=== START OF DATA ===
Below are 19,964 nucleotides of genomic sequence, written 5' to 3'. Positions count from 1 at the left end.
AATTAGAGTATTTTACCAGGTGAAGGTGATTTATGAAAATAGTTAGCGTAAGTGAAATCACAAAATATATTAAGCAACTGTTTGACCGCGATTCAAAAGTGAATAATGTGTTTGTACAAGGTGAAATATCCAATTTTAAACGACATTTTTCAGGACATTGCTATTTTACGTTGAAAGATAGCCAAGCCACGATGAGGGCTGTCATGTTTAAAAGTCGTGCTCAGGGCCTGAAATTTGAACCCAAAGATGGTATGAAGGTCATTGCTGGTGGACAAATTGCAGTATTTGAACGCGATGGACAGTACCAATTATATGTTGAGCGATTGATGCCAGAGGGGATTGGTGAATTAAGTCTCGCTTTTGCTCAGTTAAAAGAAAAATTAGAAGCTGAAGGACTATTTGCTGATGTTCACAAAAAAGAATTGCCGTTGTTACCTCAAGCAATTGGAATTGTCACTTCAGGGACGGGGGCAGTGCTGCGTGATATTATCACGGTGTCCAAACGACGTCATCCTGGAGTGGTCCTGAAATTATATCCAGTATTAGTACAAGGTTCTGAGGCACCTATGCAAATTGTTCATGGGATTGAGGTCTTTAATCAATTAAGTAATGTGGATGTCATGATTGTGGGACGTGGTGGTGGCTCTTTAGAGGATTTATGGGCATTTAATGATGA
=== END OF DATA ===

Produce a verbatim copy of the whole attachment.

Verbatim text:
Below are 19,964 nucleotides of genomic sequence, written 5' to 3'. Positions count from 1 at the left end.
AATTAGAGTATTTTACCAGGTGAAGGTGATTTATGAAAATAGTTAGCGTAAGTGAAATCACAAAATATATTAAGCAACTGTTTGACCGCGATTCAAAAGTGAATAATGTGTTTGTACAAGGTGAAATATCCAATTTTAAACGACATTTTTCAGGACATTGCTATTTTACGTTGAAAGATAGCCAAGCCACGATGAGGGCTGTCATGTTTAAAAGTCGTGCTCAGGGCCTGAAATTTGAACCCAAAGATGGTATGAAGGTCATTGCTGGTGGACAAATTGCAGTATTTGAACGCGATGGACAGTACCAATTATATGTTGAGCGATTGATGCCAGAGGGGATTGGTGAATTAAGTCTCGCTTTTGCTCAGTTAAAAGAAAAATTAGAAGCTGAAGGACTATTTGCTGATGTTCACAAAAAAGAATTGCCGTTGTTACCTCAAGCAATTGGAATTGTCACTTCAGGGACGGGGGCAGTGCTGCGTGATATTATCACGGTGTCCAAACGACGTCATCCTGGAGTGGTCCTGAAATTATATCCAGTATTAGTACAAGGTTCTGAGGCACCTATGCAAATTGTTCATGGGATTGAGGTCTTTAATCAATTAAGTAATGTGGATGTCATGATTGTGGGACGTGGTGGTGGCTCTTTAGAGGATTTATGGGCATTTAATGATGA